Kearsley, E; de Haulleville, Thalès ULg; Hufkens, K et al

in Nature Communications (2013), 4

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See detailEphrin-A5/EphA4 signalling controls specific afferent targeting to cochlear hair cells.
Defourny, Jean; Poirrier, Anne-Lise; Lallemend, Francois et al

in Nature Communications (2013), 4

Hearing requires an optimal afferent innervation of sensory hair cells by spiral ganglion neurons in the cochlea. Here we report that complementary expression of ephrin-A5 in hair cells and EphA4 receptor ... [more ▼]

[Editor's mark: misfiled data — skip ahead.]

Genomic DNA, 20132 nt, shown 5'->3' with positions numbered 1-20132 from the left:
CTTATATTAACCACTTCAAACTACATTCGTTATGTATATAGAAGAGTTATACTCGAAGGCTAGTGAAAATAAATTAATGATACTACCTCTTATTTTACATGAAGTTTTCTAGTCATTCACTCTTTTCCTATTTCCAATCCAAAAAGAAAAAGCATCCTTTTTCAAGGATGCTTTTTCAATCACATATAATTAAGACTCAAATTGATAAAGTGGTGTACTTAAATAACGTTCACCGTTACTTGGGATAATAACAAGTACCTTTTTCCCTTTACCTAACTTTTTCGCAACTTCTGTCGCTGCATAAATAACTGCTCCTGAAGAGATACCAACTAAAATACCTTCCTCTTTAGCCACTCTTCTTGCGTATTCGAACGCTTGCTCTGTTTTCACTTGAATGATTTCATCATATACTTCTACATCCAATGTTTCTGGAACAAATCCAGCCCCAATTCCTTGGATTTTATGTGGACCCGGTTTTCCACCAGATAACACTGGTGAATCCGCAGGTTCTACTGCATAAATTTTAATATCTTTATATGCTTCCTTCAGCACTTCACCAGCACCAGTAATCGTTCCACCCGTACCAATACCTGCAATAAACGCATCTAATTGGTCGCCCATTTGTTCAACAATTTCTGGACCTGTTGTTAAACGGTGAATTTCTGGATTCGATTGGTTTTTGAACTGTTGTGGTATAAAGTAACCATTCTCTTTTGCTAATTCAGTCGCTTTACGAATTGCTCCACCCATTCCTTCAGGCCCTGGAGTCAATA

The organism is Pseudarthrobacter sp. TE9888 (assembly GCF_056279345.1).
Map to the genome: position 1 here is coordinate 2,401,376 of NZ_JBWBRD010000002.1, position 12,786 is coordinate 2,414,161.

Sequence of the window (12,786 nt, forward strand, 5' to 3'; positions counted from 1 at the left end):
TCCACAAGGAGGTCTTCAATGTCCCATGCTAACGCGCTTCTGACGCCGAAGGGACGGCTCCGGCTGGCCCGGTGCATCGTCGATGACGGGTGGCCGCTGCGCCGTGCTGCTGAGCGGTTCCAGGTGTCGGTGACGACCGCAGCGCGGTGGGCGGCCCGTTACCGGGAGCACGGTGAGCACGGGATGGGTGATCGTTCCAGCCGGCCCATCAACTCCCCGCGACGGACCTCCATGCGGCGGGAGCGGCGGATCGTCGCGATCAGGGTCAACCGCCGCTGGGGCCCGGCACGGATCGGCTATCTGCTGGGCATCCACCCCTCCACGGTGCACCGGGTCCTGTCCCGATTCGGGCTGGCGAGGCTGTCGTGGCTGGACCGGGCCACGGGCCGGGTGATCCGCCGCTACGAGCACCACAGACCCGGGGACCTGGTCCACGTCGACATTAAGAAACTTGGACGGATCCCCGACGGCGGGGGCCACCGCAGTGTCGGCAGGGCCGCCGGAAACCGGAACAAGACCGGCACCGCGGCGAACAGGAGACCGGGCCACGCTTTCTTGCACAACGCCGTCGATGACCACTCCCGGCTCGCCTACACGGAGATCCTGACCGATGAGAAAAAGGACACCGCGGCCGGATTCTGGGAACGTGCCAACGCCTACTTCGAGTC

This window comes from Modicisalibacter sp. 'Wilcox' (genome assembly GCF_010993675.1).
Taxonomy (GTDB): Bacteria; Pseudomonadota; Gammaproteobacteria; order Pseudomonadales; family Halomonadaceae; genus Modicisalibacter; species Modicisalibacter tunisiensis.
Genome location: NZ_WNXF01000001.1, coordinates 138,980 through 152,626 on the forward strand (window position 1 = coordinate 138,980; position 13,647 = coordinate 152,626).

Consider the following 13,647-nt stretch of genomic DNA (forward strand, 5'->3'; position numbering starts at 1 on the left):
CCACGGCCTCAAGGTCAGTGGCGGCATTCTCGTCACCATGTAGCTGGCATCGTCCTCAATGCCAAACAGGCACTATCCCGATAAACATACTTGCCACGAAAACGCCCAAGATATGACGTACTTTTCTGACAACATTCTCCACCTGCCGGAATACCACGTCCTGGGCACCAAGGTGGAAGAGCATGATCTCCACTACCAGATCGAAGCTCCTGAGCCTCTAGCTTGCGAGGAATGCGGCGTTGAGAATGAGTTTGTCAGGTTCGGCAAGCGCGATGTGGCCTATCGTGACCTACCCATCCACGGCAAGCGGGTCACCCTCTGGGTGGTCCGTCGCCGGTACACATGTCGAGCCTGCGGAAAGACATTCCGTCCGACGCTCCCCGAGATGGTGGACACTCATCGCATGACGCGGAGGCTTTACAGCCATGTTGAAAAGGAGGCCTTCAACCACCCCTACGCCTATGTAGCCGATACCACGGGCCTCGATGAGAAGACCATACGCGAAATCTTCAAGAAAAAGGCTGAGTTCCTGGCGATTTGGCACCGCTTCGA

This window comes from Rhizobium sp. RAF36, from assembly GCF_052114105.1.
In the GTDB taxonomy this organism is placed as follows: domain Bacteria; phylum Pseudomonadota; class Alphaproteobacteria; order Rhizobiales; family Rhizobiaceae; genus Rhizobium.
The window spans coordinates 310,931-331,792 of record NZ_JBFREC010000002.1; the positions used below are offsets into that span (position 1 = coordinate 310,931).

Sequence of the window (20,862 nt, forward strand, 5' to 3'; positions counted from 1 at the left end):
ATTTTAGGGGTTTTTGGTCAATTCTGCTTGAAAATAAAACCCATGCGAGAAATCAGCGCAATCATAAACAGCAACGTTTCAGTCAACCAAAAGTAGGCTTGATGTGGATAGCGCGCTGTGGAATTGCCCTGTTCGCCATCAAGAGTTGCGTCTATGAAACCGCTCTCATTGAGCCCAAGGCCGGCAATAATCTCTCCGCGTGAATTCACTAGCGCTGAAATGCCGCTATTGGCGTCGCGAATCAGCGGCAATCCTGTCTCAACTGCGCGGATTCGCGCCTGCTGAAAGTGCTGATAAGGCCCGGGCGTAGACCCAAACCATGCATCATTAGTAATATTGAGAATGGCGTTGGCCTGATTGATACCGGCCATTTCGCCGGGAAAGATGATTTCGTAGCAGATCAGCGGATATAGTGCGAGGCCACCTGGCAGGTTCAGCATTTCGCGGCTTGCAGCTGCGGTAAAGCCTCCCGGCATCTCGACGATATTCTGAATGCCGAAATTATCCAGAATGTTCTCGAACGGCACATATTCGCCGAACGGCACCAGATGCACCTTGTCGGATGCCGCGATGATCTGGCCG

Hearing requires an optimal afferent innervation of sensory hair cells by spiral ganglion neurons in the cochlea. Here we report that complementary expression of ephrin-A5 in hair cells and EphA4 receptor among spiral ganglion neuron populations controls the targeting of type I and type II afferent fibres to inner and outer hair cells, respectively. In the absence of ephrin-A5 or EphA4 forward signalling, a subset of type I projections aberrantly overshoot the inner hair cell layer and invade the outer hair cell area. Lack of type I afferent synapses impairs neurotransmission from inner hair cells to the auditory nerve. By contrast, radial shift of type I projections coincides with a gain of presynaptic ribbons that could enhance the afferent signalling from outer hair cells. Ephexin-1, cofilin and myosin light chain kinase act downstream of EphA4 to induce type I spiral ganglion neuron growth cone collapse. Our findings constitute the first identification of an Eph/ephrin-mediated mutual repulsion mechanism responsible for specific sorting of auditory projections in the cochlea. [less ▲]